5:30 p.m., the Bronx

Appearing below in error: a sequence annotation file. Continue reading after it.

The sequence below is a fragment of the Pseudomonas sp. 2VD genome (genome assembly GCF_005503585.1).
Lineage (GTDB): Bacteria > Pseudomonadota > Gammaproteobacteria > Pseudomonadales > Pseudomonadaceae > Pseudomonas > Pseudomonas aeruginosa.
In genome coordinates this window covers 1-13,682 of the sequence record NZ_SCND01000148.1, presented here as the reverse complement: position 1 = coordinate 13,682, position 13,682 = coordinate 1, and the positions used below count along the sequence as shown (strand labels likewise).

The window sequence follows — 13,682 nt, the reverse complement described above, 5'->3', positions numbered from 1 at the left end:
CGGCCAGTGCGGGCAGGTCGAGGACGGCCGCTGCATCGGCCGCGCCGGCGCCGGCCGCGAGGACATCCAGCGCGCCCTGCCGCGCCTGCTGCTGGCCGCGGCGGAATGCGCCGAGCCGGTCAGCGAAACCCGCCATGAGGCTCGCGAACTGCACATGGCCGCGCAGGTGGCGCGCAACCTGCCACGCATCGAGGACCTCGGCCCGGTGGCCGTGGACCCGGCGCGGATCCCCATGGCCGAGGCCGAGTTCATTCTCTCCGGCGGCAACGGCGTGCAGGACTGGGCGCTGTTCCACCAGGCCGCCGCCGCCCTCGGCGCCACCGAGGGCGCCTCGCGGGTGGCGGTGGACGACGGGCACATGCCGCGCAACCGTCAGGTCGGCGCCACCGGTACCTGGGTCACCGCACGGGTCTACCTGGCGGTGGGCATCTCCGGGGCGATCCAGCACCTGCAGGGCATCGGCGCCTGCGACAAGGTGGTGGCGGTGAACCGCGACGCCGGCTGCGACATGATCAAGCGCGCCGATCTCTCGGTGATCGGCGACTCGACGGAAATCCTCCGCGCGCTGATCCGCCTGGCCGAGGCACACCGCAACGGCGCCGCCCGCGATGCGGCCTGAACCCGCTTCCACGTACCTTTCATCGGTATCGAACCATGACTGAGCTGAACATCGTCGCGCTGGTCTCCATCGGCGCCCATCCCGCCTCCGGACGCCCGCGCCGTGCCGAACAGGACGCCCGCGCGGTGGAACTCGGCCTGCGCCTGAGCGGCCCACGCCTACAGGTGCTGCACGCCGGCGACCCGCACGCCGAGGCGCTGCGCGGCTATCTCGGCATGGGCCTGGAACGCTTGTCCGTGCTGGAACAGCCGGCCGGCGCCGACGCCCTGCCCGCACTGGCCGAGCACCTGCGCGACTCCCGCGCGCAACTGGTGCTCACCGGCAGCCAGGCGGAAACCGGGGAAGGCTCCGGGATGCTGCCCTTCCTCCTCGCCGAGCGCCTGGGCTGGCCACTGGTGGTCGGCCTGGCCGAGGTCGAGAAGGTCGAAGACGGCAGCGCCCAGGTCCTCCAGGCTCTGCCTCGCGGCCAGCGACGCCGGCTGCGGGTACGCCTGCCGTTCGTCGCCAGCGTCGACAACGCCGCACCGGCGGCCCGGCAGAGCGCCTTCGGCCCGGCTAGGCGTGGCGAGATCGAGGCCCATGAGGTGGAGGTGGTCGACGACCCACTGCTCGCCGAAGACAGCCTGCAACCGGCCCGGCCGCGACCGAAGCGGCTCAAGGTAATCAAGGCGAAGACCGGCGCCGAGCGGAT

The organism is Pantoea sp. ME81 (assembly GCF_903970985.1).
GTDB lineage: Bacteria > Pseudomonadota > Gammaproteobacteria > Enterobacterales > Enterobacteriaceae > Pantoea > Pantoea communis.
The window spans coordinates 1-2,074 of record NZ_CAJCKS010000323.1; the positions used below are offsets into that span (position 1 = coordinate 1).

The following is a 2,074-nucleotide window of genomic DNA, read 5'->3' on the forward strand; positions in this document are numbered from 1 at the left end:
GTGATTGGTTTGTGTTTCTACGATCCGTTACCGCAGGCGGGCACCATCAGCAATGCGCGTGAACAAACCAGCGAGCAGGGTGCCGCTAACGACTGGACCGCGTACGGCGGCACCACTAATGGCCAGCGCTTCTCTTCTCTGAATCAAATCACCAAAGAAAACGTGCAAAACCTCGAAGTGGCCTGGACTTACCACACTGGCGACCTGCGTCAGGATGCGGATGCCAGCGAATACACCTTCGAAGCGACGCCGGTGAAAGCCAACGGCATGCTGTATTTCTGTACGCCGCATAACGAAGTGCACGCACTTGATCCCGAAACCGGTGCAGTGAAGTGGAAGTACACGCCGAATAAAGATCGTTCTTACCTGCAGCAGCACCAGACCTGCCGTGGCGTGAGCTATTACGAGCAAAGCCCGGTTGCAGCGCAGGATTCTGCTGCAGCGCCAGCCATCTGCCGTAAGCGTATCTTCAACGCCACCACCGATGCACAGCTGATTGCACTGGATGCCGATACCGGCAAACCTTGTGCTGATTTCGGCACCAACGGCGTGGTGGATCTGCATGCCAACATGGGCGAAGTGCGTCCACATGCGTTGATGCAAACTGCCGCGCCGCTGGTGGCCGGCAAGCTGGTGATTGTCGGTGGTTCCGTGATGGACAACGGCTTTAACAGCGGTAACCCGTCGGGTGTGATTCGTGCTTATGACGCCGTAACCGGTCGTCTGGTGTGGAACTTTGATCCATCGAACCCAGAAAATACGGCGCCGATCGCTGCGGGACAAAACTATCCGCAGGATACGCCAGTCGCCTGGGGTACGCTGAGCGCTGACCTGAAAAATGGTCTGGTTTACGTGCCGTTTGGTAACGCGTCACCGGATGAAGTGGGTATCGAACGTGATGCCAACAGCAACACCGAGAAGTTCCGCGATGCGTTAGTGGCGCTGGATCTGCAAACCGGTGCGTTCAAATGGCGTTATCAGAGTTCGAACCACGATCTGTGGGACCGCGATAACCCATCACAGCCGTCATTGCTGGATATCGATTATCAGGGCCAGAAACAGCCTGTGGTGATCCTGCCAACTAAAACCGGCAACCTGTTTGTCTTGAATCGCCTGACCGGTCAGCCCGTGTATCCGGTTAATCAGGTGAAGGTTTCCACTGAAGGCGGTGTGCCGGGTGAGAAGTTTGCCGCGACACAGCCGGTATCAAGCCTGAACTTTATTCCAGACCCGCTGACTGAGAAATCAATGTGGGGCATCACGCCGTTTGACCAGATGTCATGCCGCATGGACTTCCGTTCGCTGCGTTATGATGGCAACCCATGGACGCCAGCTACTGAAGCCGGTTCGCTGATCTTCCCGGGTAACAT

Chickens, dogs, and a cat or two roam around William Thompson’s secondhand trailer. They remind him of the North Carolina farm where he grew up. The 63-year-old former drug addict, cancer survivor, and widower has been living for more than a decade on a dirt lot on the Bronx side of the Harlem River. A neighborhood church owns the land; Thompson does mechanical work for local businesses to pay the church $75 a month in rent. His gas generator powers a small refrigerator and lights in his trailer, and a butane-fueled heater keeps him warm. But on cold nights, the butane often runs out while he’s asleep. His previous setup burned to the ground a few years ago. With fuel and food costing him more than $40 a day, Thompson’s $700 Social Security check doesn’t last long. Outreach workers tried for years to get him off the street, but he refused. The police roll by twice a night, so he feels safe. He even has a cell phone. Here, he says, I’m free. Just this month, however, Thompson agreed to move into a single-room apartment under the new city program that gives chronically homeless people housing, with no strings attached. Thompson says he’s getting old. If I catch a cold, I’m gone.